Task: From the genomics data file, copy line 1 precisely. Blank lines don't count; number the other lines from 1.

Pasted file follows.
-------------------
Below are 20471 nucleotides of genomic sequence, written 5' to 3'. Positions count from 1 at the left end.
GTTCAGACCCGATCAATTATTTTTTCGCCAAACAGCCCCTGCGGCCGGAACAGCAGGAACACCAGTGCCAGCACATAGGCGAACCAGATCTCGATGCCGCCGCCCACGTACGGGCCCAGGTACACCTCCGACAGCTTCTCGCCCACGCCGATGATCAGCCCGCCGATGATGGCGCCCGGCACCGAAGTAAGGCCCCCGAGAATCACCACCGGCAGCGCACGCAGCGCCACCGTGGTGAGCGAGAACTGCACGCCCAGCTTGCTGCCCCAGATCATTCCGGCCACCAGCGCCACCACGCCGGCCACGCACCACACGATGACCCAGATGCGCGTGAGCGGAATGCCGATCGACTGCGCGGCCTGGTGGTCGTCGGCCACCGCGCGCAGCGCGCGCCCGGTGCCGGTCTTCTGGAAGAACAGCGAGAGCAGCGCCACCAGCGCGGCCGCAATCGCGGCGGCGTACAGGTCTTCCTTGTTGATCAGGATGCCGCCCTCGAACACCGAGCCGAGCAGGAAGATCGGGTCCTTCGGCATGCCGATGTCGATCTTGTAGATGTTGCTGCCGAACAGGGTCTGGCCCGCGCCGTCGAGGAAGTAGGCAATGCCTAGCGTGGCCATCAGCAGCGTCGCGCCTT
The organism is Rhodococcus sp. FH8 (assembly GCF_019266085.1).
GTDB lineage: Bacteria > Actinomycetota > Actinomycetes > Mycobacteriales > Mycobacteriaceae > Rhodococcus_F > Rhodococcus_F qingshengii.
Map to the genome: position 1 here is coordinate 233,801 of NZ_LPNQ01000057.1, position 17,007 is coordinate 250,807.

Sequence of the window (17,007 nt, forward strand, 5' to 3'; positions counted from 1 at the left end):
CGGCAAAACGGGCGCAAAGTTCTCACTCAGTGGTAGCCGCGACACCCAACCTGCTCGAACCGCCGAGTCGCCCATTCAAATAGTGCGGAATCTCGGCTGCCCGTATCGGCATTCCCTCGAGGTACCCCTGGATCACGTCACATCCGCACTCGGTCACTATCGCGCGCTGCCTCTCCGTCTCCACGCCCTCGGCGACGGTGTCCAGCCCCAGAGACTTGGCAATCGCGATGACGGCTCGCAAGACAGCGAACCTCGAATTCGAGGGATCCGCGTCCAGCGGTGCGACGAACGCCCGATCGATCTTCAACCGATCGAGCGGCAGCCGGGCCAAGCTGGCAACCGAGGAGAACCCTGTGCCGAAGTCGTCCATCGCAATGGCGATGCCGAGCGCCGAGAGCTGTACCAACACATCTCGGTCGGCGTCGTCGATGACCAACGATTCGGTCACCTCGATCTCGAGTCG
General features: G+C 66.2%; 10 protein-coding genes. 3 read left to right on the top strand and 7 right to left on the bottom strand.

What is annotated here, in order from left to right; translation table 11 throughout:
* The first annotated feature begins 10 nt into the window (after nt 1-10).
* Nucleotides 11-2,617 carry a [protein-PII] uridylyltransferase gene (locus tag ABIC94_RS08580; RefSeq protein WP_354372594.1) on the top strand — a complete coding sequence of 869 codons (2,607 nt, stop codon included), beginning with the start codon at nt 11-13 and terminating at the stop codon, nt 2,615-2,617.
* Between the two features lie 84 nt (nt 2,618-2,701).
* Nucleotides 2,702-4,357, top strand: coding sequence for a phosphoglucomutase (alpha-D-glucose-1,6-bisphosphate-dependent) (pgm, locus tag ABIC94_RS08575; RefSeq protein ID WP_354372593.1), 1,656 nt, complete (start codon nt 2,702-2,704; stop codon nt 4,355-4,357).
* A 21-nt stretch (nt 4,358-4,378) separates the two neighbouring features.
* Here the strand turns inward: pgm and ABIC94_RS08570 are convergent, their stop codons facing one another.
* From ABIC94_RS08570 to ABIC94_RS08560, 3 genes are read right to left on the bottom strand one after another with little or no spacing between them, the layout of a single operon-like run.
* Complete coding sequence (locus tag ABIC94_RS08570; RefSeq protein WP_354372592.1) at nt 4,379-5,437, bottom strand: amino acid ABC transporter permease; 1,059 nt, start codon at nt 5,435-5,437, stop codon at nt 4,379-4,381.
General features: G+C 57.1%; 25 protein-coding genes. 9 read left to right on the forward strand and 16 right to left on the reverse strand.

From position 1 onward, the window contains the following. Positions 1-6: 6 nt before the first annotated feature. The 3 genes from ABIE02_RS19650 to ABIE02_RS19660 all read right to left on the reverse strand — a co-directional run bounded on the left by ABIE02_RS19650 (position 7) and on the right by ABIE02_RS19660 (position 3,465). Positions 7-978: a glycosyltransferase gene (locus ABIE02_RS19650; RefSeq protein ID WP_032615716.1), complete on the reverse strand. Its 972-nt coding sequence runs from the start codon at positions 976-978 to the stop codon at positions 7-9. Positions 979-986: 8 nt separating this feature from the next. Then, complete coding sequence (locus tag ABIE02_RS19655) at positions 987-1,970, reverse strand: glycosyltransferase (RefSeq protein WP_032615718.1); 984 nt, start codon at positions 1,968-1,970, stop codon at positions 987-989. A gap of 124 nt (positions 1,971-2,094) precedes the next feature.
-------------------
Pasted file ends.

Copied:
Below are 20471 nucleotides of genomic sequence, written 5' to 3'. Positions count from 1 at the left end.